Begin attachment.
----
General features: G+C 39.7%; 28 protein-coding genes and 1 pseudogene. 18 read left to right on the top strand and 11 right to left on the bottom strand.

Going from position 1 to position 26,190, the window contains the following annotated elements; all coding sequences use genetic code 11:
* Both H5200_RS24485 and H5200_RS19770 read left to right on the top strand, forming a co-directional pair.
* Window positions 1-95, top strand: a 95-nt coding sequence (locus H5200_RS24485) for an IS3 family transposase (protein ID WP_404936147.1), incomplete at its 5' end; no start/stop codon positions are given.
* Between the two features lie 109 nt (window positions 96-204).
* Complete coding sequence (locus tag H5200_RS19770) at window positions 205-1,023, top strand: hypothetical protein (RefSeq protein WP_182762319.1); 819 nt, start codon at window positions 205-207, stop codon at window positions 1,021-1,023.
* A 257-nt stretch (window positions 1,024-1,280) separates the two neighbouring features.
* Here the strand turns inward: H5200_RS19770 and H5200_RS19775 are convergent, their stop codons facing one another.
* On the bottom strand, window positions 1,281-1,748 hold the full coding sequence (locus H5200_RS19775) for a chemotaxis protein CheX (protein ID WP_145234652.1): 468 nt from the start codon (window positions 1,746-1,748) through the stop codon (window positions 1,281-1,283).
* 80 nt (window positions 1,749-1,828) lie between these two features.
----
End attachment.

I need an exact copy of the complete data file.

General features: G+C 39.7%; 28 protein-coding genes and 1 pseudogene. 18 read left to right on the top strand and 11 right to left on the bottom strand.

Going from position 1 to position 26,190, the window contains the following annotated elements; all coding sequences use genetic code 11:
* Both H5200_RS24485 and H5200_RS19770 read left to right on the top strand, forming a co-directional pair.
* Window positions 1-95, top strand: a 95-nt coding sequence (locus H5200_RS24485) for an IS3 family transposase (protein ID WP_404936147.1), incomplete at its 5' end; no start/stop codon positions are given.
* Between the two features lie 109 nt (window positions 96-204).
* Complete coding sequence (locus tag H5200_RS19770) at window positions 205-1,023, top strand: hypothetical protein (RefSeq protein WP_182762319.1); 819 nt, start codon at window positions 205-207, stop codon at window positions 1,021-1,023.
* A 257-nt stretch (window positions 1,024-1,280) separates the two neighbouring features.
* Here the strand turns inward: H5200_RS19770 and H5200_RS19775 are convergent, their stop codons facing one another.
* On the bottom strand, window positions 1,281-1,748 hold the full coding sequence (locus H5200_RS19775) for a chemotaxis protein CheX (protein ID WP_145234652.1): 468 nt from the start codon (window positions 1,746-1,748) through the stop codon (window positions 1,281-1,283).
* 80 nt (window positions 1,749-1,828) lie between these two features.